Alyson Clarke, Principal Analyst and Tom Mouhsian, Principal Analyst
Forrester’s recently released Financial Services Customer Trust Index reveals weak trust in financial services firms. Surprised? In this episode, Principal Analysts Alyson Clarke and Tom Mouhsian discuss the findings of Forrester’s FS Customer Trust Index, which shows that finserv brands don’t understand the basic drivers of consumer trust or which levers they should pull to grow their trust.
“Trust in financial services brands is surprisingly weak, and we’ve been seeing very few brands with strong levels of customer trust,” says Clarke, adding that only 2% of financial services brands in the US were considered strong on trust by their customers while 57% were seen as weak.
So what’s happening? Why is trust so weak in this sector? Clarke says recent inflation and market volatility has impacted customers’ perceptions of the entire financial sector. But at a broader level, financial services firms simply don’t understand how customer trust is built and lost. Mouhsian says that many brands in this space mistakenly think the factors that satisfy regulators are also the factors that build customer trust. So instead of polling customers about trust, these firms think having a long history, strong regulatory compliance, or more branches make them trustworthy in their customers’ eyes. And if you don’t understand the basic things that drive consumer trust, your efforts to strengthen it won’t be productive.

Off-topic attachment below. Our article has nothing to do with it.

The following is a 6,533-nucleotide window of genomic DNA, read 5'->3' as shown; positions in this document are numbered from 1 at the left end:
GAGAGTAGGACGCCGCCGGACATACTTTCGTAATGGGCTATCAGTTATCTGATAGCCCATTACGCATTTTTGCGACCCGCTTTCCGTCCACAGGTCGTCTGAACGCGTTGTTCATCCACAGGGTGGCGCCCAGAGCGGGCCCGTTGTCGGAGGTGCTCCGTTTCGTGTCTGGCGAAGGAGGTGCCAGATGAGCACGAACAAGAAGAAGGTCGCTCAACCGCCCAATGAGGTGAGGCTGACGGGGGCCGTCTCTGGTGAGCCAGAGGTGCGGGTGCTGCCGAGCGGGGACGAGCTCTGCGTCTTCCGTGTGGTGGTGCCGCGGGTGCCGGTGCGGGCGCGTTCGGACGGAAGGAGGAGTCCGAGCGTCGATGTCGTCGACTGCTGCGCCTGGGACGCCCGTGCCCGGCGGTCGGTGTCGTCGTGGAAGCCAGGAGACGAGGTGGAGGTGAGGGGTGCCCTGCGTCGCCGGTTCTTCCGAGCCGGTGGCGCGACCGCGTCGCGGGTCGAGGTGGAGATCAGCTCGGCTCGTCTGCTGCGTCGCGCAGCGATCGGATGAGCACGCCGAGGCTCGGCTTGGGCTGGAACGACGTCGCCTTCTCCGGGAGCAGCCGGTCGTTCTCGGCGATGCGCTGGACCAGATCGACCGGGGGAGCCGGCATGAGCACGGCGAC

The implications of these issues can be huge for the financial services industry, which relies on things like personal and private financial data. When trust is strong, brands can reap financial, competitive, and reputational benefits. Customers will follow the brand along its journey, says Clarke. When the brand expands to new markets, develops new offerings, or makes bold business moves, customers have more trust that they’re the right moves. And when trust is weak, those new ideas are a tougher sell.
Later in the episode, the analysts provide some practical next steps for financial services firms that want to begin improving their trust levels with consumers. For starters, try asking your customers what they think of your brand, not just assuming you know what trust is built upon because your firm is 100 years old. And once you have a clearer picture of what factors your customers value, then you can determine which levers to pull to improve those metrics.
Be sure to stick around to hear the analysts discussing some of their 2023 predictions for consumer trust in finserv firms, including the “dangerous trap” that Mouhsian says some firms may fall into in 2023.